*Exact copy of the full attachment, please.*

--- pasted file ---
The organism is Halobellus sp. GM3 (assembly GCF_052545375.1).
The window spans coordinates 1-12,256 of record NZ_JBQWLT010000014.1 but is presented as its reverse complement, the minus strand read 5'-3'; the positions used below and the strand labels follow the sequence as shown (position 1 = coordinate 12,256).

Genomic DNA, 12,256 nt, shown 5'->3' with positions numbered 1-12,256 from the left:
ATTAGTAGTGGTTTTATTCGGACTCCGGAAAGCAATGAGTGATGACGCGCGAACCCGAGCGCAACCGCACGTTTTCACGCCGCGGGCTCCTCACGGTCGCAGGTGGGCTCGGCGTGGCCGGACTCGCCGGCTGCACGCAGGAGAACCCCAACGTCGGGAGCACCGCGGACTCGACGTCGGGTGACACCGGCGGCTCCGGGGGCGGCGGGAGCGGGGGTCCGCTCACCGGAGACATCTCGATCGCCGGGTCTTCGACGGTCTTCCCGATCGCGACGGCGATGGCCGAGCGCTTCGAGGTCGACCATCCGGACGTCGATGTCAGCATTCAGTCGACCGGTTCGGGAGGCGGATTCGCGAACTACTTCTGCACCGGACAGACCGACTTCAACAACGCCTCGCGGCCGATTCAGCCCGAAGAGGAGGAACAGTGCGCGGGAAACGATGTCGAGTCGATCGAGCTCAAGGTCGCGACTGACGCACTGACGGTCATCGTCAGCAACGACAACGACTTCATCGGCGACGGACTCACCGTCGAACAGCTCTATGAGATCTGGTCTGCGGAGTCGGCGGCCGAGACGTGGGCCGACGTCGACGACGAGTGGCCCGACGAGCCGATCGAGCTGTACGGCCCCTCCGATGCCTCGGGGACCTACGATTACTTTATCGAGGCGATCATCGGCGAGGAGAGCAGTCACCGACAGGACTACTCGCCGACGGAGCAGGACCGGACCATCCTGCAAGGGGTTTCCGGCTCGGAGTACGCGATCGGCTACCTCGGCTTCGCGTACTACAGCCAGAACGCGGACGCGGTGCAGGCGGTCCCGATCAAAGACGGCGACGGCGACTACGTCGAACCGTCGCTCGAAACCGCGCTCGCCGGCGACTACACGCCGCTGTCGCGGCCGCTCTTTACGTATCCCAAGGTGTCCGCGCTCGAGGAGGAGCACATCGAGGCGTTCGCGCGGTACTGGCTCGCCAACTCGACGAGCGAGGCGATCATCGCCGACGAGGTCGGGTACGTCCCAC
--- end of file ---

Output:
The organism is Halobellus sp. GM3 (assembly GCF_052545375.1).
The window spans coordinates 1-12,256 of record NZ_JBQWLT010000014.1 but is presented as its reverse complement, the minus strand read 5'-3'; the positions used below and the strand labels follow the sequence as shown (position 1 = coordinate 12,256).

Genomic DNA, 12,256 nt, shown 5'->3' with positions numbered 1-12,256 from the left:
ATTAGTAGTGGTTTTATTCGGACTCCGGAAAGCAATGAGTGATGACGCGCGAACCCGAGCGCAACCGCACGTTTTCACGCCGCGGGCTCCTCACGGTCGCAGGTGGGCTCGGCGTGGCCGGACTCGCCGGCTGCACGCAGGAGAACCCCAACGTCGGGAGCACCGCGGACTCGACGTCGGGTGACACCGGCGGCTCCGGGGGCGGCGGGAGCGGGGGTCCGCTCACCGGAGACATCTCGATCGCCGGGTCTTCGACGGTCTTCCCGATCGCGACGGCGATGGCCGAGCGCTTCGAGGTCGACCATCCGGACGTCGATGTCAGCATTCAGTCGACCGGTTCGGGAGGCGGATTCGCGAACTACTTCTGCACCGGACAGACCGACTTCAACAACGCCTCGCGGCCGATTCAGCCCGAAGAGGAGGAACAGTGCGCGGGAAACGATGTCGAGTCGATCGAGCTCAAGGTCGCGACTGACGCACTGACGGTCATCGTCAGCAACGACAACGACTTCATCGGCGACGGACTCACCGTCGAACAGCTCTATGAGATCTGGTCTGCGGAGTCGGCGGCCGAGACGTGGGCCGACGTCGACGACGAGTGGCCCGACGAGCCGATCGAGCTGTACGGCCCCTCCGATGCCTCGGGGACCTACGATTACTTTATCGAGGCGATCATCGGCGAGGAGAGCAGTCACCGACAGGACTACTCGCCGACGGAGCAGGACCGGACCATCCTGCAAGGGGTTTCCGGCTCGGAGTACGCGATCGGCTACCTCGGCTTCGCGTACTACAGCCAGAACGCGGACGCGGTGCAGGCGGTCCCGATCAAAGACGGCGACGGCGACTACGTCGAACCGTCGCTCGAAACCGCGCTCGCCGGCGACTACACGCCGCTGTCGCGGCCGCTCTTTACGTATCCCAAGGTGTCCGCGCTCGAGGAGGAGCACATCGAGGCGTTCGCGCGGTACTGGCTCGCCAACTCGACGAGCGAGGCGATCATCGCCGACGAGGTCGGGTACGTCCCAC